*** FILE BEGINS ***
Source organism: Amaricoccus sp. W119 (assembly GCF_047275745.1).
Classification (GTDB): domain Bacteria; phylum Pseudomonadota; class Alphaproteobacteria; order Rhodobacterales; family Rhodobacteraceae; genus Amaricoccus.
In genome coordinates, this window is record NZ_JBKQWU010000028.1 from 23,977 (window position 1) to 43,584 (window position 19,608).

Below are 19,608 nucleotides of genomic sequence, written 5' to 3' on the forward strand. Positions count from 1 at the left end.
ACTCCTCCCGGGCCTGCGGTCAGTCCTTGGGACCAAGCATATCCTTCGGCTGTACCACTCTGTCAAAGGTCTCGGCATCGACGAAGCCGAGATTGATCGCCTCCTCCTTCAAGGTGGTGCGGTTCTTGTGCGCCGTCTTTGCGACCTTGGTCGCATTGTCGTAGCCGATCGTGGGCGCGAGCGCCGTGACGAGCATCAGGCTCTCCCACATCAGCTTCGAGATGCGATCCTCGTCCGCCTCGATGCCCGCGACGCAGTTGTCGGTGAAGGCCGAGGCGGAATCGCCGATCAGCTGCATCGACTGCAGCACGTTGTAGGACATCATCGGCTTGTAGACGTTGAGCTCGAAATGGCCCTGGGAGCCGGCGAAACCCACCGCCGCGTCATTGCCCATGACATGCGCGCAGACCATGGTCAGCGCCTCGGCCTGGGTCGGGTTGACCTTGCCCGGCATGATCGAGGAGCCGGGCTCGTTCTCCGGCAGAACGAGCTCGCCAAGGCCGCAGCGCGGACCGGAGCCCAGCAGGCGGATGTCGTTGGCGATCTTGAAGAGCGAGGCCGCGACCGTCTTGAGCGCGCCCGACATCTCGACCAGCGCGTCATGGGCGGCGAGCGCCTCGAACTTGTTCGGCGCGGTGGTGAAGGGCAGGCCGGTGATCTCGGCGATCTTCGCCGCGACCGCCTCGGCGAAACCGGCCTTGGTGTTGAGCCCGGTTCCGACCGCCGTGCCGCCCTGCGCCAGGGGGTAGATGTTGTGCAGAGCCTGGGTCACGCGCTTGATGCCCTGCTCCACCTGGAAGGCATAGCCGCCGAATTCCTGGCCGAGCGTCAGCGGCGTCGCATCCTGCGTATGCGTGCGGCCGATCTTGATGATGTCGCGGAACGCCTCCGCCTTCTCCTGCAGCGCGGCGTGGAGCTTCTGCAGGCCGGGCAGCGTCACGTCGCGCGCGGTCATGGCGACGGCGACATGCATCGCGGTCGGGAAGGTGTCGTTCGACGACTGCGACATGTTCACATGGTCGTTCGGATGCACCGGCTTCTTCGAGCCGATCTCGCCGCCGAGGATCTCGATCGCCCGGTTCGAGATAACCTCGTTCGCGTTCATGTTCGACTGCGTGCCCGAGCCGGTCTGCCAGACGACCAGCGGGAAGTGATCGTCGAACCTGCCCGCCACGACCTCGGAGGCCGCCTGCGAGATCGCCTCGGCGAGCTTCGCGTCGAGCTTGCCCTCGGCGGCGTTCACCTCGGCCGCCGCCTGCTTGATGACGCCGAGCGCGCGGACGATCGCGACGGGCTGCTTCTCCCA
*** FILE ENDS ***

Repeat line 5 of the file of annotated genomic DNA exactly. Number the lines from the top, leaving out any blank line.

ACTCCTCCCGGGCCTGCGGTCAGTCCTTGGGACCAAGCATATCCTTCGGCTGTACCACTCTGTCAAAGGTCTCGGCATCGACGAAGCCGAGATTGATCGCCTCCTCCTTCAAGGTGGTGCGGTTCTTGTGCGCCGTCTTTGCGACCTTGGTCGCATTGTCGTAGCCGATCGTGGGCGCGAGCGCCGTGACGAGCATCAGGCTCTCCCACATCAGCTTCGAGATGCGATCCTCGTCCGCCTCGATGCCCGCGACGCAGTTGTCGGTGAAGGCCGAGGCGGAATCGCCGATCAGCTGCATCGACTGCAGCACGTTGTAGGACATCATCGGCTTGTAGACGTTGAGCTCGAAATGGCCCTGGGAGCCGGCGAAACCCACCGCCGCGTCATTGCCCATGACATGCGCGCAGACCATGGTCAGCGCCTCGGCCTGGGTCGGGTTGACCTTGCCCGGCATGATCGAGGAGCCGGGCTCGTTCTCCGGCAGAACGAGCTCGCCAAGGCCGCAGCGCGGACCGGAGCCCAGCAGGCGGATGTCGTTGGCGATCTTGAAGAGCGAGGCCGCGACCGTCTTGAGCGCGCCCGACATCTCGACCAGCGCGTCATGGGCGGCGAGCGCCTCGAACTTGTTCGGCGCGGTGGTGAAGGGCAGGCCGGTGATCTCGGCGATCTTCGCCGCGACCGCCTCGGCGAAACCGGCCTTGGTGTTGAGCCCGGTTCCGACCGCCGTGCCGCCCTGCGCCAGGGGGTAGATGTTGTGCAGAGCCTGGGTCACGCGCTTGATGCCCTGCTCCACCTGGAAGGCATAGCCGCCGAATTCCTGGCCGAGCGTCAGCGGCGTCGCATCCTGCGTATGCGTGCGGCCGATCTTGATGATGTCGCGGAACGCCTCCGCCTTCTCCTGCAGCGCGGCGTGGAGCTTCTGCAGGCCGGGCAGCGTCACGTCGCGCGCGGTCATGGCGACGGCGACATGCATCGCGGTCGGGAAGGTGTCGTTCGACGACTGCGACATGTTCACATGGTCGTTCGGATGCACCGGCTTCTTCGAGCCGATCTCGCCGCCGAGGATCTCGATCGCCCGGTTCGAGATAACCTCGTTCGCGTTCATGTTCGACTGCGTGCCCGAGCCGGTCTGCCAGACGACCAGCGGGAAGTGATCGTCGAACCTGCCCGCCACGACCTCGGAGGCCGCCTGCGAGATCGCCTCGGCGAGCTTCGCGTCGAGCTTGCCCTCGGCGGCGTTCACCTCGGCCGCCGCCTGCTTGATGACGCCGAGCGCGCGGACGATCGCGACGGGCTGCTTCTCCCA